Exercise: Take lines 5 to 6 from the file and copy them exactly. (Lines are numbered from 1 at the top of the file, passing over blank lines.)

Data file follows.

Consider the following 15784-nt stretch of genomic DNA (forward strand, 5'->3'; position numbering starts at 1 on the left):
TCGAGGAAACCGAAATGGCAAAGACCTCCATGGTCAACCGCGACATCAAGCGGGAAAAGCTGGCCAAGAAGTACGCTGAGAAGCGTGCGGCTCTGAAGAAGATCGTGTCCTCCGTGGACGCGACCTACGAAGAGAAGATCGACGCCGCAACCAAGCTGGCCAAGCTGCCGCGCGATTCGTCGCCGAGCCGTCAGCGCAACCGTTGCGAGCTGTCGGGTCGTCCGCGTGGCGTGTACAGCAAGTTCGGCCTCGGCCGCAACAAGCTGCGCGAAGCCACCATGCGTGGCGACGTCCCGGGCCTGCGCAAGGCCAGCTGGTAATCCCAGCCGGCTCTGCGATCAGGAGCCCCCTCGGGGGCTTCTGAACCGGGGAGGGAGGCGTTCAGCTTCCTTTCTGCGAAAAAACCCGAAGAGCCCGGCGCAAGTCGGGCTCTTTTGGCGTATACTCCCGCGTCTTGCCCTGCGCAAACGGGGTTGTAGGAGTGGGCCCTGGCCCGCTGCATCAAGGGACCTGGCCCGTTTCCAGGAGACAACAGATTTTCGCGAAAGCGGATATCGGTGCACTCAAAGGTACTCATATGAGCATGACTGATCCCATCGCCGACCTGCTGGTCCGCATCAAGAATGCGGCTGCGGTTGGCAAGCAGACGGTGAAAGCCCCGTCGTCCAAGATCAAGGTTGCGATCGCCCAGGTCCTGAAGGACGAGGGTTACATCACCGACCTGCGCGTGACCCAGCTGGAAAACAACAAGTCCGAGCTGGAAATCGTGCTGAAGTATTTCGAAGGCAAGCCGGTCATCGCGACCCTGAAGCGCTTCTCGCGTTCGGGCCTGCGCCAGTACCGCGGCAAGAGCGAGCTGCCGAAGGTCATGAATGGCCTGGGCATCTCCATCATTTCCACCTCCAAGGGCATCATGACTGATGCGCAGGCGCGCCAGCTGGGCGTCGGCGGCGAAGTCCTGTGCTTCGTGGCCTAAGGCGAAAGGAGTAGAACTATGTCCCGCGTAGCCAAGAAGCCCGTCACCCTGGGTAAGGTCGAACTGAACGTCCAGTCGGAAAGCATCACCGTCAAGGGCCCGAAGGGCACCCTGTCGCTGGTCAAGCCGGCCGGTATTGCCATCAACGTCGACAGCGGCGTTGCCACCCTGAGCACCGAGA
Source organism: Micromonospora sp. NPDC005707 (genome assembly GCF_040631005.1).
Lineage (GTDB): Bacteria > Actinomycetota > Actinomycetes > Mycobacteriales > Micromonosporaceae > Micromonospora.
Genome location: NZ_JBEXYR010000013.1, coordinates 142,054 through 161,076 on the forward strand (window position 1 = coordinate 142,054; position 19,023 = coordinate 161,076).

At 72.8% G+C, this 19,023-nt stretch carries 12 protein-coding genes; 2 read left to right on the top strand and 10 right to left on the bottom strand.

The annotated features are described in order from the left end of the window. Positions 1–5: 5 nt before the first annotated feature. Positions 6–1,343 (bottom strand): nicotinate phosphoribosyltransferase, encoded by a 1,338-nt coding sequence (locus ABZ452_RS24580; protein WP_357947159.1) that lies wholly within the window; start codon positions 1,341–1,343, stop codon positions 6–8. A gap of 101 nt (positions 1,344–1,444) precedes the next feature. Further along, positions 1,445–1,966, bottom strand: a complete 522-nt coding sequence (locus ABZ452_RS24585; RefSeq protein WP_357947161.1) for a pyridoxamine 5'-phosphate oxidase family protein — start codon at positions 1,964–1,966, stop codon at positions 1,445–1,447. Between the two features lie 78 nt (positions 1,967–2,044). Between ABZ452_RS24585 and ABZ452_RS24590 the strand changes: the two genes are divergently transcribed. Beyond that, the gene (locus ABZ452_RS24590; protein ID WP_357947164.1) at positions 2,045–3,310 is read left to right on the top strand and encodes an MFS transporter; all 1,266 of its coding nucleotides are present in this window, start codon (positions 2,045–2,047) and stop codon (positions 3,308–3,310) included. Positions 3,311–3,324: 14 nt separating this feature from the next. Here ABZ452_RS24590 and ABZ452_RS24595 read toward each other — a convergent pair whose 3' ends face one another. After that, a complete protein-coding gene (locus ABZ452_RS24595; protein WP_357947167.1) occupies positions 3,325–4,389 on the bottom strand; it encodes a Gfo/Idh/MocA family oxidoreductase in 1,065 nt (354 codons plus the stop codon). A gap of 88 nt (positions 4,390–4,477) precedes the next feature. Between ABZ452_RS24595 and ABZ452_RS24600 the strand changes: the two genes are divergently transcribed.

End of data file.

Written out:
Genome location: NZ_JBEXYR010000013.1, coordinates 142,054 through 161,076 on the forward strand (window position 1 = coordinate 142,054; position 19,023 = coordinate 161,076).

At 72.8% G+C, this 19,023-nt stretch carries 12 protein-coding genes; 2 read left to right on the top strand and 10 right to left on the bottom strand.